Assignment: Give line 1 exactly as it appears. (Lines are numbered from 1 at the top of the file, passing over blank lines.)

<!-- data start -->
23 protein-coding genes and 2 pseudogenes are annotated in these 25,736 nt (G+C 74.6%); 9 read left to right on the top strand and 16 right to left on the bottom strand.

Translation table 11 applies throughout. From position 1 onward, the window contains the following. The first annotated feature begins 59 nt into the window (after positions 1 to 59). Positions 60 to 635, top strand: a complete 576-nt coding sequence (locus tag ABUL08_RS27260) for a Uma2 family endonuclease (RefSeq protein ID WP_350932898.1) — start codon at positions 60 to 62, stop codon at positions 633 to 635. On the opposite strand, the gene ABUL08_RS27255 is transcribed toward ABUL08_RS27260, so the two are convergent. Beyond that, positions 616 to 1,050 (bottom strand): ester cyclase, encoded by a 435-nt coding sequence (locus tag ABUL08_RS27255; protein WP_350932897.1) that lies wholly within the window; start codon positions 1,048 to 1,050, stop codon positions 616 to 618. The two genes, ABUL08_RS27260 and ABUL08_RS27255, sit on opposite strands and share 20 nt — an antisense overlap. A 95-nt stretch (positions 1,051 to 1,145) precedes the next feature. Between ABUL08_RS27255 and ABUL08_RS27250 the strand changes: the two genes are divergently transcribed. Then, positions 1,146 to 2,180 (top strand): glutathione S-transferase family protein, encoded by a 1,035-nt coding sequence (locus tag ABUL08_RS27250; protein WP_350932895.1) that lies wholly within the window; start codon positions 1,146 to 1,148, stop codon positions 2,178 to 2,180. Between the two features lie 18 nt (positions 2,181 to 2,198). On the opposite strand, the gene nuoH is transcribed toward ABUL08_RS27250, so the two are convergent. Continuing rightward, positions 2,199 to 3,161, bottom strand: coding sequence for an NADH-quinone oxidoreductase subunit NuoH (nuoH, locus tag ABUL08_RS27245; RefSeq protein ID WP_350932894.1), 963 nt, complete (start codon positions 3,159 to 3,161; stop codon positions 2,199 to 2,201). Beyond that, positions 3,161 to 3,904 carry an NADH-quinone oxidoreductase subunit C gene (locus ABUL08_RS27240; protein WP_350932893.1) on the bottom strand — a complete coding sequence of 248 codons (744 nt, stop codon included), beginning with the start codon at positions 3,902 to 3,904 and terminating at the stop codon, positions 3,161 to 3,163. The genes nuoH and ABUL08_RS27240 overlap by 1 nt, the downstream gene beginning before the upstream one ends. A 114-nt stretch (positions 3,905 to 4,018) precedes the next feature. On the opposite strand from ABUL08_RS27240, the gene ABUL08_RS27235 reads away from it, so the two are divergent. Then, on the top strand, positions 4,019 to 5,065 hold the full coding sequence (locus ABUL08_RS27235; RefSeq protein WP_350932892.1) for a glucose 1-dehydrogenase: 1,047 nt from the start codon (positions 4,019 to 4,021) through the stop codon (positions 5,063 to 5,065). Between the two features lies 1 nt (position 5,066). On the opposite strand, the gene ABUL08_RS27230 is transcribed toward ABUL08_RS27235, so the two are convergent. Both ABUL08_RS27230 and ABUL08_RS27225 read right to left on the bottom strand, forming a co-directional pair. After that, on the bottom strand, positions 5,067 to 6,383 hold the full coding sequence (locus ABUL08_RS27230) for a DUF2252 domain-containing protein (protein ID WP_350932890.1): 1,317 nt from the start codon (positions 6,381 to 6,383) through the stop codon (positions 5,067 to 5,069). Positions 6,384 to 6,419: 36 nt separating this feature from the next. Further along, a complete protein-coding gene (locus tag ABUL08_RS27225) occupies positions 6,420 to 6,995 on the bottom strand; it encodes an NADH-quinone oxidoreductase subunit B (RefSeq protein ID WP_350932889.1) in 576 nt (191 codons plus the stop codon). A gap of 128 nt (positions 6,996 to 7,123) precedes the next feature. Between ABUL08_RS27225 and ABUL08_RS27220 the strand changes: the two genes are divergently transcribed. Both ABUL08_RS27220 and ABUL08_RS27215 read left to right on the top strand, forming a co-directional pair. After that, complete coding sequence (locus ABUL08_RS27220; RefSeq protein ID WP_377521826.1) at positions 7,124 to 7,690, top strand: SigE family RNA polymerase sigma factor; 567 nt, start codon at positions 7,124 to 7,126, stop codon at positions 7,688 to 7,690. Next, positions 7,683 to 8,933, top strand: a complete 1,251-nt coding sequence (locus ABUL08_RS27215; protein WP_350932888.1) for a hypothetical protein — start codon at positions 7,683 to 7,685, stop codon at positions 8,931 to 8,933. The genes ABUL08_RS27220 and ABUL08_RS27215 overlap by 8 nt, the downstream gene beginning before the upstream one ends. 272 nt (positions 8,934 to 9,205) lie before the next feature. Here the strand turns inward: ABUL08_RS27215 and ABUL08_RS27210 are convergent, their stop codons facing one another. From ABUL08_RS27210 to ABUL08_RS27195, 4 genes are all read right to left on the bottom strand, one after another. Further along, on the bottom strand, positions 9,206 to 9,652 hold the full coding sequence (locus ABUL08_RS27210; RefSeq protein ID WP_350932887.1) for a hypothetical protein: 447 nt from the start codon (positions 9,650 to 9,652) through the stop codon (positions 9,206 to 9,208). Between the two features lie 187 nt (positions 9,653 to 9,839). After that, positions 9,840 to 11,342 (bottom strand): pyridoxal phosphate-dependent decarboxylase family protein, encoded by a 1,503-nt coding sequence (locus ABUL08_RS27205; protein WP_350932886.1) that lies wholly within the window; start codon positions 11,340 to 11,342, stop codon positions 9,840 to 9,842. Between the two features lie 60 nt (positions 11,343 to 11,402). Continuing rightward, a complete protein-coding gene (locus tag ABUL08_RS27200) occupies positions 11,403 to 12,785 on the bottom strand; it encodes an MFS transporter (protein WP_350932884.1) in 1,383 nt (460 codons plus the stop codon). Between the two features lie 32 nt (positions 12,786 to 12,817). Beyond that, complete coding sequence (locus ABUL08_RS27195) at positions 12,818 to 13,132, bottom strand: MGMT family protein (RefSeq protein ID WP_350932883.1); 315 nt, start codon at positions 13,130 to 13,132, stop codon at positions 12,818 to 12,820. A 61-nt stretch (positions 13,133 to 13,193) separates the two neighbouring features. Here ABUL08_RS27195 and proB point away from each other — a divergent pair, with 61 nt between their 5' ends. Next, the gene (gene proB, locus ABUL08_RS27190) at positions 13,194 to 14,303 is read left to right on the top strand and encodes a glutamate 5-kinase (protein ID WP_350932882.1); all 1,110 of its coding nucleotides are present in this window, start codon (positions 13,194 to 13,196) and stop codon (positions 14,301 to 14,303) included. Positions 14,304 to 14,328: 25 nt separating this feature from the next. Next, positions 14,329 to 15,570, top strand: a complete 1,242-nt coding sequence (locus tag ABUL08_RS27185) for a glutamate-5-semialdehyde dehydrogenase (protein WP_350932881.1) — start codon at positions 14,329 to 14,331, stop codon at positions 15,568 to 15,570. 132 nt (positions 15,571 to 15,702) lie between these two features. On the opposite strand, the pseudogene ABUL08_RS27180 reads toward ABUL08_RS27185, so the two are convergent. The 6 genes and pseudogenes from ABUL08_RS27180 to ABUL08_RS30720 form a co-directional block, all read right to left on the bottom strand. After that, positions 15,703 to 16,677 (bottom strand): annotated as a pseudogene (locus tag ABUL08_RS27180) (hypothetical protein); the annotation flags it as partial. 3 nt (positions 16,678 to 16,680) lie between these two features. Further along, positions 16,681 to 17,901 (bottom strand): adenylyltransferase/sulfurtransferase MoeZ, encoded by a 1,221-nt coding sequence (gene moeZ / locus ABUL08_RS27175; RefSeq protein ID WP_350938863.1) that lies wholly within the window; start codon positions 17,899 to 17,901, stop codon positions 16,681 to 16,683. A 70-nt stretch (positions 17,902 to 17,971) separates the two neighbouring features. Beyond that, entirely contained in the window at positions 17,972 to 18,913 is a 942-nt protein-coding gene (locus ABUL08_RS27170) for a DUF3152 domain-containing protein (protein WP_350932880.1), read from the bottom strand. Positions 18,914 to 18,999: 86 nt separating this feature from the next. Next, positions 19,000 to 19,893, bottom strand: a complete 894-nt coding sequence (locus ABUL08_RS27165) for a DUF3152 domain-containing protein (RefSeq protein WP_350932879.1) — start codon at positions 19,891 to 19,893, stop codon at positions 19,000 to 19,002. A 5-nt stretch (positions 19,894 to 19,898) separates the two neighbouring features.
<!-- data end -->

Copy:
23 protein-coding genes and 2 pseudogenes are annotated in these 25,736 nt (G+C 74.6%); 9 read left to right on the top strand and 16 right to left on the bottom strand.